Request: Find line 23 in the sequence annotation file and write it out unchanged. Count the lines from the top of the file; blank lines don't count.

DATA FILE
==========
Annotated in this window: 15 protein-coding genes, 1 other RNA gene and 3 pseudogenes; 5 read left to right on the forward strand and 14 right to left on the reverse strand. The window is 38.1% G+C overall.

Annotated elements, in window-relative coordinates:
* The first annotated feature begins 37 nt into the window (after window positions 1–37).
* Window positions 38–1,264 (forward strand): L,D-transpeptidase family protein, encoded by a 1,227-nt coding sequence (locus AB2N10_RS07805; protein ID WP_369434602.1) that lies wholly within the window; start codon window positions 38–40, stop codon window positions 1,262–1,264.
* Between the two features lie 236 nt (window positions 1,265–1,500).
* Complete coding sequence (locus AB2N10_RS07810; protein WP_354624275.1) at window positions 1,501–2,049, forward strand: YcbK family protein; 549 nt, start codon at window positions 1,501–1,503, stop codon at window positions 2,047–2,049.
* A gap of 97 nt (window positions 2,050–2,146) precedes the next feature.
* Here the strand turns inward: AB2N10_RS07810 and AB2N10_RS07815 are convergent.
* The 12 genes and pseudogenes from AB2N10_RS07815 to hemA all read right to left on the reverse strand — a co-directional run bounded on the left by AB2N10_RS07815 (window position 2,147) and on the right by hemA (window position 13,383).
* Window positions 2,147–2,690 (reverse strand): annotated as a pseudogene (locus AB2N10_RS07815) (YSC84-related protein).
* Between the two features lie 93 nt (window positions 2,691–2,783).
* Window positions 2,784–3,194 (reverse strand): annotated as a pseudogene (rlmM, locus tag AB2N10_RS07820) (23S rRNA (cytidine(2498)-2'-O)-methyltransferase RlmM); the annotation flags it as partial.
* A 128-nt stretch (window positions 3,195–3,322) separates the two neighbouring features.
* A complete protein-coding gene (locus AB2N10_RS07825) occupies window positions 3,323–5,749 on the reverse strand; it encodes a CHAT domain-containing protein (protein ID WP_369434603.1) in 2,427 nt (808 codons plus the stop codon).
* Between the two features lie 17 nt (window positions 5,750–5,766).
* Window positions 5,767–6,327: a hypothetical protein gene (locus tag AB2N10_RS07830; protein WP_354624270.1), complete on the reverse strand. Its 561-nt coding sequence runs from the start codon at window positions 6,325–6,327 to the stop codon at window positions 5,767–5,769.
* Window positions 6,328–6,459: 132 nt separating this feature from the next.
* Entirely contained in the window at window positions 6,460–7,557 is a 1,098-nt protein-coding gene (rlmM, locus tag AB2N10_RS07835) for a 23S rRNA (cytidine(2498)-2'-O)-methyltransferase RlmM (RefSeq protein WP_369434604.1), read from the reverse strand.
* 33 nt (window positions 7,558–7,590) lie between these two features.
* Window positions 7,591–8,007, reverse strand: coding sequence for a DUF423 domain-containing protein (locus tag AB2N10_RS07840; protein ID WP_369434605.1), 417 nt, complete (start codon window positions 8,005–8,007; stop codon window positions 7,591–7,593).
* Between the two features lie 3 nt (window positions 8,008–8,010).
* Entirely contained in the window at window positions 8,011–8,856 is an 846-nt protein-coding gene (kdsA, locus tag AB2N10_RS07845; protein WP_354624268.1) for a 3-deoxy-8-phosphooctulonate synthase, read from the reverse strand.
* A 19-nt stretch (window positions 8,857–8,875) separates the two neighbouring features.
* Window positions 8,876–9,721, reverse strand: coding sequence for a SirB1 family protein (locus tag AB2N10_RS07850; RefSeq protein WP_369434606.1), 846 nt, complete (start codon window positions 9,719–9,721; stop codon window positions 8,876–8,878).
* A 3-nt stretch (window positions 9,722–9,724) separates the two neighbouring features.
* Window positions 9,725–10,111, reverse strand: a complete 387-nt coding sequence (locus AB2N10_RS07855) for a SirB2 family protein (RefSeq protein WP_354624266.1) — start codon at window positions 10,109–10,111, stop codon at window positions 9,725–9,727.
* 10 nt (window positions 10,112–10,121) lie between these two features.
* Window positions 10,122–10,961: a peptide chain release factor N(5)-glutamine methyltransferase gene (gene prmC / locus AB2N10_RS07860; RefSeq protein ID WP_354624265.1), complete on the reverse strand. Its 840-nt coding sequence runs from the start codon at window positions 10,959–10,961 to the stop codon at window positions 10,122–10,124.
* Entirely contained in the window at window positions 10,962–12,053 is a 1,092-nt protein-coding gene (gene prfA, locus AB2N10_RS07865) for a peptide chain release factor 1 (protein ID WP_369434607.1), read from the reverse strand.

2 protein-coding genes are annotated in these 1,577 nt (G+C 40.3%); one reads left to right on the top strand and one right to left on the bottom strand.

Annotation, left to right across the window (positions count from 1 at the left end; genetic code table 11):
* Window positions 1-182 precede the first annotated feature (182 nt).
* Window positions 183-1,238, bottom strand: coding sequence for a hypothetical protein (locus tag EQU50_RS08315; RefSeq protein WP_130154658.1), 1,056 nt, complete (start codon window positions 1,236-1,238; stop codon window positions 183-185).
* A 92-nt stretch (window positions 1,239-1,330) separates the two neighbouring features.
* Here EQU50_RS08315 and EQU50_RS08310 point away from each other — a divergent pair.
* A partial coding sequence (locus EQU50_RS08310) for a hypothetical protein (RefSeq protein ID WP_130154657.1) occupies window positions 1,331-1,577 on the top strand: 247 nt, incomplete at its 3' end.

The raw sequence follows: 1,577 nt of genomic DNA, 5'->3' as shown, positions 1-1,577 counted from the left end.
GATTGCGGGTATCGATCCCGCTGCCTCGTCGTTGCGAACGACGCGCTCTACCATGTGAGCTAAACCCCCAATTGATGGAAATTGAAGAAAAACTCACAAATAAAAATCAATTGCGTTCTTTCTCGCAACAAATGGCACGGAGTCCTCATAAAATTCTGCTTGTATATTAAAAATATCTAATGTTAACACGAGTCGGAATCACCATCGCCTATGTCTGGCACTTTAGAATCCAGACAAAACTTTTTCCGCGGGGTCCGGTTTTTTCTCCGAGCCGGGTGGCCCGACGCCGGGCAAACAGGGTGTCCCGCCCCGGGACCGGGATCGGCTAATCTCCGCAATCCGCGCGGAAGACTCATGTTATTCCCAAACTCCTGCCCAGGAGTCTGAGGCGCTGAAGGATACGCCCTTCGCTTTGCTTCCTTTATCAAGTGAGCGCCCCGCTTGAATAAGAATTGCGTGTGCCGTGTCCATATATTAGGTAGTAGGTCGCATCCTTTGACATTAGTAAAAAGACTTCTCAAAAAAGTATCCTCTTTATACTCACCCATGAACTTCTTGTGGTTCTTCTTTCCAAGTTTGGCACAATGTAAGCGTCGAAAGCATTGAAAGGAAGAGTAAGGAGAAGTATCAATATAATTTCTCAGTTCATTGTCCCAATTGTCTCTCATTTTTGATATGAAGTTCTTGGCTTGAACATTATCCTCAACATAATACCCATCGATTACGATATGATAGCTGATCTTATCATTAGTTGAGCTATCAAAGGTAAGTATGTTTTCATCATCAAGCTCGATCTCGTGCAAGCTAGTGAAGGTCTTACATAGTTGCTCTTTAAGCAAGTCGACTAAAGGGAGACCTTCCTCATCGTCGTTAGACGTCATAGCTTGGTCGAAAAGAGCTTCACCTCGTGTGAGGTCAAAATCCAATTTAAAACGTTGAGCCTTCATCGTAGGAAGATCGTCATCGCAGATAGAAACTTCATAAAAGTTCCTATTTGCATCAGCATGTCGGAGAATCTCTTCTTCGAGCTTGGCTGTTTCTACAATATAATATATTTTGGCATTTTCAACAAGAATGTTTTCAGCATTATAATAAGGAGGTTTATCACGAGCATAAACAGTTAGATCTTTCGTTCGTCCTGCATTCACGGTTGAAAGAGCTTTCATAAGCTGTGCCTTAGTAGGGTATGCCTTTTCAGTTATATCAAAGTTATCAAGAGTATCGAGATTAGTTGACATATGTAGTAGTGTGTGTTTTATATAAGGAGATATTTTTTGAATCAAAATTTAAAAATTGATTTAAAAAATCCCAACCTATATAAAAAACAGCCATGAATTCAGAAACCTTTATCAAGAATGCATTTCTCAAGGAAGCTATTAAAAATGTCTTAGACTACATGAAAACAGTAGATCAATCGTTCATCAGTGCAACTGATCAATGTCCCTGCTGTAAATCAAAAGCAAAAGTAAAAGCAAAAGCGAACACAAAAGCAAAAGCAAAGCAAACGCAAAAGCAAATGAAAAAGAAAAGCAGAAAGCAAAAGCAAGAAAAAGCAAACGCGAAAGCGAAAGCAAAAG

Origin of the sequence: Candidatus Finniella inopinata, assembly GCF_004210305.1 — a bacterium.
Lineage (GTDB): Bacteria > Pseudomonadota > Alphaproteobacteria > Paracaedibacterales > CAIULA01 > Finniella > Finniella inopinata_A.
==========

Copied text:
* A 19-nt stretch (window positions 8,857–8,875) separates the two neighbouring features.